The biggest joke in international affairs is that the U.S. government is an enemy of the drug trade. The opposite is true: since the end of World War Two, U.S. foreign policy has been a prime engine of the global cocaine and heroin business. The drug trade has prospered in tandem with U.S. policies of regime change and subversion, as American "intelligence" agencies made common cause with the criminal classes of every nation they touched. Hitched as it is to U.S. mechanisms of global control, the international drug trade can fairly be described as a manifestation of American power.
How else can one explain why the world capitals of cocaine and heroin - Afghanistan and Colombia, respectively - are also virtual dependencies of the United States. The U.S. is the Godfather to the world's two biggest narco-states. It logically follows that Washington is the last place to seek help in combating the drug trade. Evo Morales understands this harsh reality all too well. He's the President of Bolivia, the leader of that country's indigenous majority, and at the top of Washington's regime change hit list. Morales expelled the U.S. ambassador and shut down the U.S. Drug Enforcement Administration's operations in Bolivia, charging the Americans are more interested in destabilizing his government than in suppressing the cocaine trade. Morales is a close ally of Venezuelan President Hugo Chavez, Washington's nemesis in Latin America, as is Ecuador's president Rafael Correa. The U.S., through its various agencies and money-pockets, has encouraged business interests to agitate for secession of the more prosperous regions in both countries, thus threatening not only presidents Morales and Correa's governments, but the territorial integrity of their nations.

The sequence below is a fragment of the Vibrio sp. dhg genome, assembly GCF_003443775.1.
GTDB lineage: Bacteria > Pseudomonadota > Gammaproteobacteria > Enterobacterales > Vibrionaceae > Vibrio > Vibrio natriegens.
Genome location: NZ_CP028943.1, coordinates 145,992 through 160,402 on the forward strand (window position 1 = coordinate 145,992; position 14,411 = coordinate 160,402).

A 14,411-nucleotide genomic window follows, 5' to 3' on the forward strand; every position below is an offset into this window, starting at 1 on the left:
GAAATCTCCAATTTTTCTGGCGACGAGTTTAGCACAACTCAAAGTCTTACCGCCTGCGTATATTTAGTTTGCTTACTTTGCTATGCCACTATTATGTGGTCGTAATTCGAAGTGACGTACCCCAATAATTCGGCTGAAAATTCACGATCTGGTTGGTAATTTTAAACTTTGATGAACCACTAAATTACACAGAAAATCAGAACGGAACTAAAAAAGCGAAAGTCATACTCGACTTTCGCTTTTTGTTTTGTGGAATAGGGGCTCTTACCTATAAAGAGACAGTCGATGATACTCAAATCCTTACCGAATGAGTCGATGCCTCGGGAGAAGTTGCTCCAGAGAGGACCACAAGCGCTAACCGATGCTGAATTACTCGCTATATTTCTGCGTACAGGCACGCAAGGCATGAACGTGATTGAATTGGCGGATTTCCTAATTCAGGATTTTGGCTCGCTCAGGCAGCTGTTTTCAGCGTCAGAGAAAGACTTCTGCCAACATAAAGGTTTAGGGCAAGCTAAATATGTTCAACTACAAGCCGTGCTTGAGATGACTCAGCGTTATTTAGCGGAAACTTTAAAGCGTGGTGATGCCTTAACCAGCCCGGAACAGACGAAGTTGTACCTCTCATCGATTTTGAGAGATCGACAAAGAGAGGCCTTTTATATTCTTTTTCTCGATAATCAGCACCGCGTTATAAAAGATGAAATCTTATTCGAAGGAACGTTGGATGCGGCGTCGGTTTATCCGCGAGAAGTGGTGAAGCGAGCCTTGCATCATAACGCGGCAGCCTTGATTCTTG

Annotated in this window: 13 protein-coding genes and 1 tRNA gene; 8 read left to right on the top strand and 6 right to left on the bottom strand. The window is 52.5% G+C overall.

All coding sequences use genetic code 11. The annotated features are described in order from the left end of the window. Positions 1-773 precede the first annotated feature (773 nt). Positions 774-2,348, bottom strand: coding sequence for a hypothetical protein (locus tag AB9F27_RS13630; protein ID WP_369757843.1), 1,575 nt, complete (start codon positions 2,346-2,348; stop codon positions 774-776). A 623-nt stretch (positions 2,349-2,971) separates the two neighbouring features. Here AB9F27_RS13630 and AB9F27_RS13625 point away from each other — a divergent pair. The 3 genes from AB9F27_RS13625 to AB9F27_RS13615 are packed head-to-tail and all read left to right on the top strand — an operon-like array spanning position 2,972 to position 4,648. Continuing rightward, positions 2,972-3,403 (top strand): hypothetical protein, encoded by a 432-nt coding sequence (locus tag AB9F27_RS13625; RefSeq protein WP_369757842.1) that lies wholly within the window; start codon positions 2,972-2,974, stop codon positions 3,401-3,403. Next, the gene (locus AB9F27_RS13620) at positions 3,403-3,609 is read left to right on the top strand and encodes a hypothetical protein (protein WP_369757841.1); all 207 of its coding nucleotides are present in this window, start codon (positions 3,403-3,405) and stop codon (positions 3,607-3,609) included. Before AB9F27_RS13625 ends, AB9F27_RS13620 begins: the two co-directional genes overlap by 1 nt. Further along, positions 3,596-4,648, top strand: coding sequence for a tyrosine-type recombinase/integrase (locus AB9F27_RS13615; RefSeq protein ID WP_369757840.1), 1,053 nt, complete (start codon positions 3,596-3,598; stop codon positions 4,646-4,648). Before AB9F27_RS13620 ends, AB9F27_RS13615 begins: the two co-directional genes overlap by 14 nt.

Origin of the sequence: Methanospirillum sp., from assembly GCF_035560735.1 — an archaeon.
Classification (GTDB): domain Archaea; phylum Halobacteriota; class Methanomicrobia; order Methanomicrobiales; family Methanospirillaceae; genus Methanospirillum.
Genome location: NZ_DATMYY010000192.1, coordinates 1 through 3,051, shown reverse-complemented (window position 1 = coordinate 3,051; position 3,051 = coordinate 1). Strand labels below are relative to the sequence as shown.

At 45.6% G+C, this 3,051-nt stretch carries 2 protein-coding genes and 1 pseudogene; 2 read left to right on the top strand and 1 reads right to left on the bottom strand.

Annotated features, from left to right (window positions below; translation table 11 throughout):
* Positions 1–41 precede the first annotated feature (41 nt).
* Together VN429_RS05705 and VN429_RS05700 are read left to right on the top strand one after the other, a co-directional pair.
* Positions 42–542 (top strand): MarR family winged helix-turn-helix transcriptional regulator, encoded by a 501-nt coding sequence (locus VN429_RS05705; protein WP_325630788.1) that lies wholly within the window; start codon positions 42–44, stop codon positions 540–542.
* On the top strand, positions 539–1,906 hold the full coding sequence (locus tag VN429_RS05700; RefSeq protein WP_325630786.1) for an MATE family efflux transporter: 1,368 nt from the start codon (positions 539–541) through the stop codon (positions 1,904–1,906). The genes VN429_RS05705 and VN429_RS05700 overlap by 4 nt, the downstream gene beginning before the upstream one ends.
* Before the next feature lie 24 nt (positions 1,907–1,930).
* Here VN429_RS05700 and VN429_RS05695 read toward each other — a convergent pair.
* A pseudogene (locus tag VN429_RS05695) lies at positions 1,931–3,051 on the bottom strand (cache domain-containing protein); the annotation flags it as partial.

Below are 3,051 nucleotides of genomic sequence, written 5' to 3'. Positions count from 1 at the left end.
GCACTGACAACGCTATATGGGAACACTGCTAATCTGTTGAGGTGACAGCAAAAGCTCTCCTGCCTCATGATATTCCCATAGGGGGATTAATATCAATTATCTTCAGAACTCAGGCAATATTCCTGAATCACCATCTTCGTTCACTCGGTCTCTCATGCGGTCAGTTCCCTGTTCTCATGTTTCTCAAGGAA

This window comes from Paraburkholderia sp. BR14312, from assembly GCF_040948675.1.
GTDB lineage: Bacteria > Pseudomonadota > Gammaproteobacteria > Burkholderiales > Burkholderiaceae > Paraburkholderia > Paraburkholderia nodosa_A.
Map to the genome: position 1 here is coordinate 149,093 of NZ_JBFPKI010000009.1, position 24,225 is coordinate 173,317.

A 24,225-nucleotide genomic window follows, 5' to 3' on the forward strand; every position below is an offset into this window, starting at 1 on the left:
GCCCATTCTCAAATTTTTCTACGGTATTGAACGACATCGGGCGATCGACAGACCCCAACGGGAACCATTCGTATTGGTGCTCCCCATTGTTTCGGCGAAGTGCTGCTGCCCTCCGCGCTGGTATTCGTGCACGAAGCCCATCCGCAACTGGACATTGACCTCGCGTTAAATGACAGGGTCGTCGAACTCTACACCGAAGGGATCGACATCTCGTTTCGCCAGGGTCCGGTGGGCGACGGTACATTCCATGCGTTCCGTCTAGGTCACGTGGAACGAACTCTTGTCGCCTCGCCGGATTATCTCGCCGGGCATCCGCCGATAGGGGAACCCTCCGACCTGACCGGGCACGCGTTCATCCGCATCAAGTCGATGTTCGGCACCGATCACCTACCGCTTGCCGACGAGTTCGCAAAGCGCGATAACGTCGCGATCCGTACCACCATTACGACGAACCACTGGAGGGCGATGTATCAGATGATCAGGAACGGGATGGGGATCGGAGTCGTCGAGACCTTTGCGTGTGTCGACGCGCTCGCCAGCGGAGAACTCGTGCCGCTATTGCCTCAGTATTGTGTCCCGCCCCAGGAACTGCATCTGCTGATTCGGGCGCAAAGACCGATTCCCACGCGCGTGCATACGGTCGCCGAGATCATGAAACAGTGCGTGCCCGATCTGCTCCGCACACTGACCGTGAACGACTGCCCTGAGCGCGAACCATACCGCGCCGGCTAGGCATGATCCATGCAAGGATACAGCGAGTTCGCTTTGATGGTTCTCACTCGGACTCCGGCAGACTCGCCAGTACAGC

"Bolivia has been doing a much better job at controlling cocaine exports than Colombia, America's puppet narco-state."
No, the U.S. is not about the business of curtailing the drug trade in Latin America. It's all about keeping the southern hemisphere safe for U.S. corporations, especially the gas and oil extractors.
In retaliation for kicking out the DEA, the U.S. has placed Bolivia on a list of countries that aren't doing enough to fight illegal drugs. But according to the United Nations, Bolivia has been doing a much better job at controlling cocaine exports than Colombia, America's puppet narco-state. UN figures show Colombian coca production went up 27 percent last year, compared to an only 5 percent increase in Bolivia. The U.S. props up the murderous narco-regime in Colombia with billions of dollars a year, but tries to overthrow the government in Bolivia, which seems to have coca under control.
Colombia is in Washington's good graces because its rulers kill leftist guerillas, massacre poor villagers, push Afro-Columbians and indigenous peoples off the land, and assassinate more union organizers than any other country in the world. Bolivia is on Washington's regime-change list because it is governed by an indigenous Indian president who has nationalized energy resources and resisted U.S. imperial rule. Dope has nothing to do with it.
* BAR executive editor Glen Ford can be contacted at Glen.Ford@BlackAgendaReport.com